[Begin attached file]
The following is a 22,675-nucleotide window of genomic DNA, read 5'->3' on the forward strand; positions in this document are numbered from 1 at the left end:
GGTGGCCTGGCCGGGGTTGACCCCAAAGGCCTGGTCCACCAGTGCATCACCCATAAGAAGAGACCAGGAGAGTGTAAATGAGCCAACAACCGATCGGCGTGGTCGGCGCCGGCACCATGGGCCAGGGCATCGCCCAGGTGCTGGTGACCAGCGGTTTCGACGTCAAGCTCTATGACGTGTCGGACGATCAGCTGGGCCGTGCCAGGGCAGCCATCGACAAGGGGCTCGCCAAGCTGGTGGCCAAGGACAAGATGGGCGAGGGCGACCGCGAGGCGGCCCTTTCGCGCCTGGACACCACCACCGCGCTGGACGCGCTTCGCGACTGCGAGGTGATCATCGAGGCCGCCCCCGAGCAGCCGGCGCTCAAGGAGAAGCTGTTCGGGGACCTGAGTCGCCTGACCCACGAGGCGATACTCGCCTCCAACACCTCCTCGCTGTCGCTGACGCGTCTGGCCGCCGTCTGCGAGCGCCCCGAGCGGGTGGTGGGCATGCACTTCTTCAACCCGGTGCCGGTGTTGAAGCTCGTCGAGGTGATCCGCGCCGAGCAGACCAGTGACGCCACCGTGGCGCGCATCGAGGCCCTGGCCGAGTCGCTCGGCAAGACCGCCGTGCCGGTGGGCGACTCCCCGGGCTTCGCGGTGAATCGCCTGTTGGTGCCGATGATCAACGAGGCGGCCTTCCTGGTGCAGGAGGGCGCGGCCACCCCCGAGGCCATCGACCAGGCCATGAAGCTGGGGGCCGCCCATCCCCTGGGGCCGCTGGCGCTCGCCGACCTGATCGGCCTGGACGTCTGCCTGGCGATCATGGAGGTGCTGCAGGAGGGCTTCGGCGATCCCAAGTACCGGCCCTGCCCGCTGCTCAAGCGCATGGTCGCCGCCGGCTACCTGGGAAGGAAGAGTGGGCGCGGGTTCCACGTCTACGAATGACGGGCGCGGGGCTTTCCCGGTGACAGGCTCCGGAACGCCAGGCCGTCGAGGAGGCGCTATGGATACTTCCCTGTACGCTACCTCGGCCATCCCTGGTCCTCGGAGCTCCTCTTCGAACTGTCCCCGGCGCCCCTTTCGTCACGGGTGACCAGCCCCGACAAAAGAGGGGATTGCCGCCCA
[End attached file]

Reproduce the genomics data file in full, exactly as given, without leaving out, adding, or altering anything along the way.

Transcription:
The following is a 22,675-nucleotide window of genomic DNA, read 5'->3' on the forward strand; positions in this document are numbered from 1 at the left end:
GGTGGCCTGGCCGGGGTTGACCCCAAAGGCCTGGTCCACCAGTGCATCACCCATAAGAAGAGACCAGGAGAGTGTAAATGAGCCAACAACCGATCGGCGTGGTCGGCGCCGGCACCATGGGCCAGGGCATCGCCCAGGTGCTGGTGACCAGCGGTTTCGACGTCAAGCTCTATGACGTGTCGGACGATCAGCTGGGCCGTGCCAGGGCAGCCATCGACAAGGGGCTCGCCAAGCTGGTGGCCAAGGACAAGATGGGCGAGGGCGACCGCGAGGCGGCCCTTTCGCGCCTGGACACCACCACCGCGCTGGACGCGCTTCGCGACTGCGAGGTGATCATCGAGGCCGCCCCCGAGCAGCCGGCGCTCAAGGAGAAGCTGTTCGGGGACCTGAGTCGCCTGACCCACGAGGCGATACTCGCCTCCAACACCTCCTCGCTGTCGCTGACGCGTCTGGCCGCCGTCTGCGAGCGCCCCGAGCGGGTGGTGGGCATGCACTTCTTCAACCCGGTGCCGGTGTTGAAGCTCGTCGAGGTGATCCGCGCCGAGCAGACCAGTGACGCCACCGTGGCGCGCATCGAGGCCCTGGCCGAGTCGCTCGGCAAGACCGCCGTGCCGGTGGGCGACTCCCCGGGCTTCGCGGTGAATCGCCTGTTGGTGCCGATGATCAACGAGGCGGCCTTCCTGGTGCAGGAGGGCGCGGCCACCCCCGAGGCCATCGACCAGGCCATGAAGCTGGGGGCCGCCCATCCCCTGGGGCCGCTGGCGCTCGCCGACCTGATCGGCCTGGACGTCTGCCTGGCGATCATGGAGGTGCTGCAGGAGGGCTTCGGCGATCCCAAGTACCGGCCCTGCCCGCTGCTCAAGCGCATGGTCGCCGCCGGCTACCTGGGAAGGAAGAGTGGGCGCGGGTTCCACGTCTACGAATGACGGGCGCGGGGCTTTCCCGGTGACAGGCTCCGGAACGCCAGGCCGTCGAGGAGGCGCTATGGATACTTCCCTGTACGCTACCTCGGCCATCCCTGGTCCTCGGAGCTCCTCTTCGAACTGTCCCCGGCGCCCCTTTCGTCACGGGTGACCAGCCCCGACAAAAGAGGGGATTGCCGCCCA